Kei Nishikori fends off spirited Bradley Klahn to advance in U.S. Open


Seventh seed Kei Nishikori spoke of his growing confidence Wednesday after advancing to the U.S. Open third round following a gritty 6-2, 4-6, 6-3, 7-5 win over American Bradley Klahn.

Steady rain restricted play to the two main show courts to start the day at Flushing Meadows, where Nishikori, the 2014 runner-up, needed five match points to eventually oust 108th-ranked Klahn.

“I think today’s match will help. There were some up-and-downs and I think I needed to play a lot of tennis, especially because I lost two first rounds, Cincy and Canada,” said Nishikori, who arrived in New York without a hardcourt win since Indian Wells in March.

“I needed to have little more confidence. So I think it was good match today. But before coming into here, I was a little bit worried, of course. I didn’t have much confidence, but I think now it’s getting bigger and more confidence is coming into my head.”

Nishikori has reached the quarterfinals or better at the last five Grand Slam tournaments and will take on either Chilean 31st seed Cristian Garin or Australia’s Alex de Minaur for a spot in the last 16.

However, he was made to scrap against Klahn under the roof at Louis Armstrong Stadium after surrendering a 5-1 cushion in the final set.

“I knew it was going to be a tough one because he has a great serve,” said Nishikori, a semifinalist on his last two appearances at Flushing Meadows.

“A little bit of lost focus. After 5-1, I was serving for the match at 5-2 and he started playing better too. I’m happy to win of course, it was a good match and I’m looking forward to playing the next one.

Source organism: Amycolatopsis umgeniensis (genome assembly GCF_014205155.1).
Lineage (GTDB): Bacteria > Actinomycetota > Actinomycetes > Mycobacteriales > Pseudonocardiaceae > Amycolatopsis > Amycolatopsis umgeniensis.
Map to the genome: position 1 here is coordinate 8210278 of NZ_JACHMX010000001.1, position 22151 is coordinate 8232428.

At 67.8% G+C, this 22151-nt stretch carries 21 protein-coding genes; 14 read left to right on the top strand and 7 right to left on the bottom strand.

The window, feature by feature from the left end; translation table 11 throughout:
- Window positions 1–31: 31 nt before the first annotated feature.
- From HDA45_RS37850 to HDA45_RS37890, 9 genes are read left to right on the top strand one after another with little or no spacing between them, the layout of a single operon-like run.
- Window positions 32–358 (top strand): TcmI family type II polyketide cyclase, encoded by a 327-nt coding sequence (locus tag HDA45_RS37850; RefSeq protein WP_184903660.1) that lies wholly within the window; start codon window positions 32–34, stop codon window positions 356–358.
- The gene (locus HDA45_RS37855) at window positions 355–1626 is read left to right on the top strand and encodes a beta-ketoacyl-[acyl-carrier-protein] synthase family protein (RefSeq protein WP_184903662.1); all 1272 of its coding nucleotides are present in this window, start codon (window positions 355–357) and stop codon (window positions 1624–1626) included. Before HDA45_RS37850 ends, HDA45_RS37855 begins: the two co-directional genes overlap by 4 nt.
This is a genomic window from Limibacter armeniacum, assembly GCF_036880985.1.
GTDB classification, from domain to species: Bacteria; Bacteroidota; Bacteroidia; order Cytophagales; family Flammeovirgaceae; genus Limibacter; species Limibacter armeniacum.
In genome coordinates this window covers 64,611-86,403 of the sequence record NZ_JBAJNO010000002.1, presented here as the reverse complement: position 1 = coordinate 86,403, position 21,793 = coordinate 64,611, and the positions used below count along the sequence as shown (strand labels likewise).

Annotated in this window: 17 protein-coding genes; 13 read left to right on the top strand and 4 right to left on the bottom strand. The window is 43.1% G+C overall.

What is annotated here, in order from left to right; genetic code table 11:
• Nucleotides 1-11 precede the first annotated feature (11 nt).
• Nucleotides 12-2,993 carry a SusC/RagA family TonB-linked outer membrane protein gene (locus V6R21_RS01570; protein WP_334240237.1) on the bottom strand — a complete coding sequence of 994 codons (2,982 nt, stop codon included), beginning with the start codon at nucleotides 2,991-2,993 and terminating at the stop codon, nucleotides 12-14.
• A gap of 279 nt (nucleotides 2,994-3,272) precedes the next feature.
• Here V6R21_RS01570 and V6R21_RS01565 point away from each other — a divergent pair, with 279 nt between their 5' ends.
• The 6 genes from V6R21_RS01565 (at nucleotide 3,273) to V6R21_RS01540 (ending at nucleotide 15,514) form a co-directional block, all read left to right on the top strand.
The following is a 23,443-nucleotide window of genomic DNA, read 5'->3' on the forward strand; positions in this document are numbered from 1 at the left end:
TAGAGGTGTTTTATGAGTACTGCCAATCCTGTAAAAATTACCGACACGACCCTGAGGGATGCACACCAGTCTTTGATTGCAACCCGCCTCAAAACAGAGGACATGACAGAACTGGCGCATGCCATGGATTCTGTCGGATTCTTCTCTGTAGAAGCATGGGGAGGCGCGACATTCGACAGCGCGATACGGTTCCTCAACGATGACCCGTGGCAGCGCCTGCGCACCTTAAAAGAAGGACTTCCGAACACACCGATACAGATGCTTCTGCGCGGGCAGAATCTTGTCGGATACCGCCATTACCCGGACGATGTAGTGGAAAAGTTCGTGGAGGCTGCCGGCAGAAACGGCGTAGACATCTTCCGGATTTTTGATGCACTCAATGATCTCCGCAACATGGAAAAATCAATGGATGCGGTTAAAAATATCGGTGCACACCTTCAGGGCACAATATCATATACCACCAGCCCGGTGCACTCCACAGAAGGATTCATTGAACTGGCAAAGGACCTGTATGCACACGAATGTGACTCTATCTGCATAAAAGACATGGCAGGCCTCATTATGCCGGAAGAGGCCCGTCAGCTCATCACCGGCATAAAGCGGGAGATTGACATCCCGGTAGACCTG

“Overall I think played good tennis. Some of the moments I think I didn’t play well,” he added.

Nishikori spent just 47 minutes on court in the first round Monday as Argentine qualifier Marco Trungelliti quit with a back injury midway through the second set.

He said the protracted finish to his win over Klahn was not necessarily a bad thing.

“I think always there is positive side if you play a long match,” he said.

“Of course it’s better to win straight sets in one or two hours. Yeah, today I learned couple things. Yeah, sometimes it’s good to have lots of tennis on the court and especially first couple rounds.”

Novak Djokovic and Roger Federer might be feeling some lingering aftereffects of their historic Wimbledon final last month.

For Djokovic, it’s in the form of a left shoulder that is hurting right now and probably contributed to slower-than-usual serves on Wednesday night.

For Federer, it’s in the form of slow starts: He’s lost the opening set each of his first two matches at Flushing Meadows for the first time in 19 times he’s entered the Grand Slam tournament.

Djokovic was repeatedly visited by a trainer for shoulder massages at changeovers during a ragged 6-4, 7-6 (7-3), 6-1 victory over 56th-ranked Juan Ignacio Londero of Argentina. Djokovic is a righty, of course, but he uses his other hand both for ball tosses on serves and on his two-fisted backhand — and both were less effective for stretches.

“I was definitely tested. This is something I’ve been carrying for quite a while now,” said Djokovic.

Federer, meanwhile, is not about to start trying new tricks now, despite needing to come back twice already.

He got to the third round by beating Damir Dzhumhur 3-6, 6-2, 6-3, 6-4 on an afternoon when rain postponed all but nine scheduled singles matches and every doubles contest.

Still, it’s not as if the guy is going to seek some sort of magic solution.

Working up more of a sweat in the gym before heading to the court, say. Or playing an extra practice set.

What he chose to focus on, instead, is looking on the bright side: “Can only do better,” Federer said, “which is a great thing, moving forward.”